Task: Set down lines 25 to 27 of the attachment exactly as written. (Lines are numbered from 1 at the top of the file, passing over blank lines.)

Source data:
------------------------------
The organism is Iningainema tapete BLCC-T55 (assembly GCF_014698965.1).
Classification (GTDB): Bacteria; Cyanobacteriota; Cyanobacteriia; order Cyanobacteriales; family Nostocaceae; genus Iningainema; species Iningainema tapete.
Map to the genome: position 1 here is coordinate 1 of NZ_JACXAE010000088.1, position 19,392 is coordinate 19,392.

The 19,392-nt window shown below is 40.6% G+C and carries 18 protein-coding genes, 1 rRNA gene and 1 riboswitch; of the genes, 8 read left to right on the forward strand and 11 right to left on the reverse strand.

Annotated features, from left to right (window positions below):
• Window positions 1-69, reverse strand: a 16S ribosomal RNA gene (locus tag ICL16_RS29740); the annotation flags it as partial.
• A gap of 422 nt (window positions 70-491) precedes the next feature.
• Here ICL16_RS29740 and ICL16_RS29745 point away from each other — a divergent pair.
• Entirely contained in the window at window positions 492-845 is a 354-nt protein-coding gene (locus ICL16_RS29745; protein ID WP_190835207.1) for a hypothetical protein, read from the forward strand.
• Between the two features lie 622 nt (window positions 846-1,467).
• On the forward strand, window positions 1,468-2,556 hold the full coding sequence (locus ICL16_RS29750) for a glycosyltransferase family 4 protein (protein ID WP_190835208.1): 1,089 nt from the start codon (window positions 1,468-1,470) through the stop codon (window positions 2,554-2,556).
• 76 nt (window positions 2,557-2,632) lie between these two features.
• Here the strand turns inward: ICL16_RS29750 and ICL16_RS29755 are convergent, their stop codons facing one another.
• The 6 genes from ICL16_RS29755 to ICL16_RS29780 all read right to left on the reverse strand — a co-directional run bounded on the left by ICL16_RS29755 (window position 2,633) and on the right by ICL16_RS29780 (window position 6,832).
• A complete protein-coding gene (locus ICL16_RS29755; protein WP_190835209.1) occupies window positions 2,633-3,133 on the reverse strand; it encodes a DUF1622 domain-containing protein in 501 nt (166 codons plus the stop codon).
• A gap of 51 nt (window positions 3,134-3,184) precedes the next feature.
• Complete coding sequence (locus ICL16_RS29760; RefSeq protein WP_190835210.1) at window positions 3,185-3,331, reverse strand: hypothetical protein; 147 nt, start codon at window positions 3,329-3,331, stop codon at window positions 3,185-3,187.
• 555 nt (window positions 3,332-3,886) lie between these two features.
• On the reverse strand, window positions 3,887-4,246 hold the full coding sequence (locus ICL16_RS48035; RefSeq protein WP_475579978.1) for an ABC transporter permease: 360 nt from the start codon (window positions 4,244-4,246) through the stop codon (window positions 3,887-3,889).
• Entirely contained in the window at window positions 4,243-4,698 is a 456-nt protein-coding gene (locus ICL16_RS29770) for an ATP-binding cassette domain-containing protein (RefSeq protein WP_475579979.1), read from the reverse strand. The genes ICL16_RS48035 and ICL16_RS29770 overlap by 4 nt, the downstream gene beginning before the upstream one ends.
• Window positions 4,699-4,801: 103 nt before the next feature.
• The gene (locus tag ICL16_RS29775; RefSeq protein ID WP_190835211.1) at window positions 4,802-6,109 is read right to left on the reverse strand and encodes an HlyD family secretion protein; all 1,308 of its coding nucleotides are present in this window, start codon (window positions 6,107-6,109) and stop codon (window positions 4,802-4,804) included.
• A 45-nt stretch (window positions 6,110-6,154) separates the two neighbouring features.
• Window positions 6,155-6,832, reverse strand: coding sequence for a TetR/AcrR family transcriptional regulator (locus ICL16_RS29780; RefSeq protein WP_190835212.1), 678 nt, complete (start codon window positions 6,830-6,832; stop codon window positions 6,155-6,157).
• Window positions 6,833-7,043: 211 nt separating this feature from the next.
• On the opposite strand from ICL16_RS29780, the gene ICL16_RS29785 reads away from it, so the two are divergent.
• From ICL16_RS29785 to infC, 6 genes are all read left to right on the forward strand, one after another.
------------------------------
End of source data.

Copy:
• Window positions 6,833-7,043: 211 nt separating this feature from the next.
• On the opposite strand from ICL16_RS29780, the gene ICL16_RS29785 reads away from it, so the two are divergent.
• From ICL16_RS29785 to infC, 6 genes are all read left to right on the forward strand, one after another.